Name: John Conrad

First Date: 1803; Last Date: 1811

Function: Bookseller, Publisher

Locales: Norfolk, Petersburg


Non-resident proprietor of bookselling firms in Norfolk (1803-10) & Petersburg (1803-11).


Booksellers & Publishers Norfolk, Petersburg Non-resident proprietors of bookselling firms in Norfolk (1803-10) & Petersburg (1803-11). The Conrad family was one of Philadelphia's largest publishing firms in opening years of the nineteenth century; they also overextended themselves in the process, initiating a massive bankruptcy case that touched all of the city's printing trades in 1813. John Conrad was the architect of their empire, embracing the new model of American publishing that rose in that city in the 1790s. With a plethora of print-trade establishments there, entrepreneurs like Conrad and Mathew Carey could divide book production into discrete elements – editorial, printing, gathering, and binding – and then contract for the completion of each step. John Conrad brought his brothers Michael, Andrew, and Cornelius into his plan about 1800. Using the firm of John Conrad & Co. as a producer and supplier, they established a chain of outlets in Wilmington, Baltimore, Washington, Norfolk, and Petersburg for their product. Initially, one of the brothers was dispatched to the satellite location, but by 1803, when they moved to establish stores in Virginia, they identified a proven junior bookseller and job-printer that they could send to the new location as a partner vested in the new business's success. Caleb Bonsal (040) was a young tradesman in Wilmington, Delaware, working in partnership with the later-celebrated Hezekiah Niles in a traditional press and bookstore business when the Conrads offered him their store in Norfolk. The new firm of Bonsal, Conrad, & Co. found quick success in that port city, with Bonsal eventually being able to buy out his partners in 1810, by then an arrangement headed by Michael Conrad; he continued as a bookseller and stationer there until his death in 1851. John Somervell (394) was a Maryland bookseller who had established a store in Petersburg in 1800; although competing with at least two other bookstores there, he had proved that he could profitably manage such a difficult situation. The Conrads offered him a partnership in 1803 that represented a significant improvement to Somervell's source of supply, thus the new firm of Somervell, Conrad, & Co. quickly built on an established foundation. Like Bonsal, Somervell was eventually able to buy out his Philadelphia partners in early 1811, as the later firm of C. & A. Conrad & Co. With this network of sales outlets in place the Conrads increased the pace of production of their own books, purchased greater quantities of others' imprints, and launched a new literary magazine edited by novelist Charles Brockden Brown. Over time, however, these ventures stretched their resources thin, especially with the economic disruptions generated by the Embargo of 1807. The existing partnerships were reorganized under new forms embracing the brothers' names, but not John's. Yet those too came to an end eventually, as the buy-outs by Bonsal and Somervell infused capital into the family's publishing business, so keeping it alive. Those changes marked the beginning of the end for all the Conrads; their balancing act collapsed with Andrew Conrad's death in 1812; through the settling his estate, the insolvency of the larger enterprise was revealed, and bankruptcy soon followed. The family did not again forge a partnership with anyone outside of Philadelphia. Personal Data John Conrad (1776-1851), Andrew Conrad (d. 1812), Cornelius & Michael Conrad probably born in 1780s. Sources: Imprints; "Conrads of Philadelphia," PMHB; Remer, Printers and Men of Capital; business notices in Philadelphia newspapers, 1799-1814; advertisements in Norfolk Herald, 1803-10, and Petersburg Intelligencer, 1803-11.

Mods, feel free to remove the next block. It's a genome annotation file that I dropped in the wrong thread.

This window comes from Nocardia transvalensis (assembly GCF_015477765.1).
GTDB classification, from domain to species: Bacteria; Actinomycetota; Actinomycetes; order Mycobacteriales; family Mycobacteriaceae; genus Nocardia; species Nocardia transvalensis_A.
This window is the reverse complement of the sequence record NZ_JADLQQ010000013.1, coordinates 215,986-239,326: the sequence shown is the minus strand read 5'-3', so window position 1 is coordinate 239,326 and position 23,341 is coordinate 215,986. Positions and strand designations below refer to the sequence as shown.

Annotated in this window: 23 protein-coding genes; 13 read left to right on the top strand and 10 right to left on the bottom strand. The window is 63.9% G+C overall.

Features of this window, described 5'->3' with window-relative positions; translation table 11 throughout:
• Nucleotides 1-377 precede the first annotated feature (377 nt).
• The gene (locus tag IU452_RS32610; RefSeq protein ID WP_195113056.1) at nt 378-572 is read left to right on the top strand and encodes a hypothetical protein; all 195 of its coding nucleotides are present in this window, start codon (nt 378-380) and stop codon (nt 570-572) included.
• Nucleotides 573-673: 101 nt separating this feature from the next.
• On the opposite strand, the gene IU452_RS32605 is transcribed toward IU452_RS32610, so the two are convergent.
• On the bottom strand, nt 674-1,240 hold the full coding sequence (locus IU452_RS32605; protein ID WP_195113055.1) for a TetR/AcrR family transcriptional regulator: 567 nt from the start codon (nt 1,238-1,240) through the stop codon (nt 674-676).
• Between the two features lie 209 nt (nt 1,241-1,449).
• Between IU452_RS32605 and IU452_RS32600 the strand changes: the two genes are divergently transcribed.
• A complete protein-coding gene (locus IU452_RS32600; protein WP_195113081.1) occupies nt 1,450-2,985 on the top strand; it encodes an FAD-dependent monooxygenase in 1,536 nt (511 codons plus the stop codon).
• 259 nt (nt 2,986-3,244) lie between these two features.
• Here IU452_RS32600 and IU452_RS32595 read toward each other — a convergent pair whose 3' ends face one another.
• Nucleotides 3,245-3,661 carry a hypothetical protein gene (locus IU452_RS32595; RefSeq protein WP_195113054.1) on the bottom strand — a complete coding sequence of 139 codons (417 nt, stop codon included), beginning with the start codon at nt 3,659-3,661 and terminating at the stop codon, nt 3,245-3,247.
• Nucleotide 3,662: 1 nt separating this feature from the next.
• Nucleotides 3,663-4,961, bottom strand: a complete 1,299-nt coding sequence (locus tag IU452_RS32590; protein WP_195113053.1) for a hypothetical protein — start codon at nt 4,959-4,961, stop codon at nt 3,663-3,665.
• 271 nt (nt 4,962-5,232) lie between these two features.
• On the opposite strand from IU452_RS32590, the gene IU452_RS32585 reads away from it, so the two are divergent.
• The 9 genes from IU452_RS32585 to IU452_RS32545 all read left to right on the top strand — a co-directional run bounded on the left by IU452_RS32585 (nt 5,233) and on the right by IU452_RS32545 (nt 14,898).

John Conrad is associated with 2 other people.

John Conrad is associated with 0 newspaper variants.

John Conrad is associated with 6 imprint records:

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